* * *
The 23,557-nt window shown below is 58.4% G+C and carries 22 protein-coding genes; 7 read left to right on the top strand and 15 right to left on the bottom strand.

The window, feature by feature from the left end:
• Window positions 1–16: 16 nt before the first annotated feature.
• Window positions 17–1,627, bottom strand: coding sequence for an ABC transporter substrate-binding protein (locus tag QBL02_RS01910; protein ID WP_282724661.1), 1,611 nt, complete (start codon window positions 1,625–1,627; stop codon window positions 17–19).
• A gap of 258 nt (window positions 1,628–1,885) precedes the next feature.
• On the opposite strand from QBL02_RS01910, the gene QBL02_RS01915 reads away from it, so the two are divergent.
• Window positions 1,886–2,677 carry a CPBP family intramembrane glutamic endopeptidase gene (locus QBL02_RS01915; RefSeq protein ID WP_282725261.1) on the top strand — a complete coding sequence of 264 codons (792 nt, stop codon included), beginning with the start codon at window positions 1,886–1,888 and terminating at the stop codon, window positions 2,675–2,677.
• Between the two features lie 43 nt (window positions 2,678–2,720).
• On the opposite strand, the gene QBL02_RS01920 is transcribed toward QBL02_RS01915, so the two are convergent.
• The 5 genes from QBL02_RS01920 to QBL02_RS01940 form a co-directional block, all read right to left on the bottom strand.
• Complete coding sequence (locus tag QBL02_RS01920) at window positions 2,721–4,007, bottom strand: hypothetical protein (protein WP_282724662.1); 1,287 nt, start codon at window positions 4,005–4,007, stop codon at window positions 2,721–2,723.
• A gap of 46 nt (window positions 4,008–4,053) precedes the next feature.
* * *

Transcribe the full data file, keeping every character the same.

The 23,557-nt window shown below is 58.4% G+C and carries 22 protein-coding genes; 7 read left to right on the top strand and 15 right to left on the bottom strand.

The window, feature by feature from the left end:
• Window positions 1–16: 16 nt before the first annotated feature.
• Window positions 17–1,627, bottom strand: coding sequence for an ABC transporter substrate-binding protein (locus tag QBL02_RS01910; protein ID WP_282724661.1), 1,611 nt, complete (start codon window positions 1,625–1,627; stop codon window positions 17–19).
• A gap of 258 nt (window positions 1,628–1,885) precedes the next feature.
• On the opposite strand from QBL02_RS01910, the gene QBL02_RS01915 reads away from it, so the two are divergent.
• Window positions 1,886–2,677 carry a CPBP family intramembrane glutamic endopeptidase gene (locus QBL02_RS01915; RefSeq protein ID WP_282725261.1) on the top strand — a complete coding sequence of 264 codons (792 nt, stop codon included), beginning with the start codon at window positions 1,886–1,888 and terminating at the stop codon, window positions 2,675–2,677.
• Between the two features lie 43 nt (window positions 2,678–2,720).
• On the opposite strand, the gene QBL02_RS01920 is transcribed toward QBL02_RS01915, so the two are convergent.
• The 5 genes from QBL02_RS01920 to QBL02_RS01940 form a co-directional block, all read right to left on the bottom strand.
• Complete coding sequence (locus tag QBL02_RS01920) at window positions 2,721–4,007, bottom strand: hypothetical protein (protein WP_282724662.1); 1,287 nt, start codon at window positions 4,005–4,007, stop codon at window positions 2,721–2,723.
• A gap of 46 nt (window positions 4,008–4,053) precedes the next feature.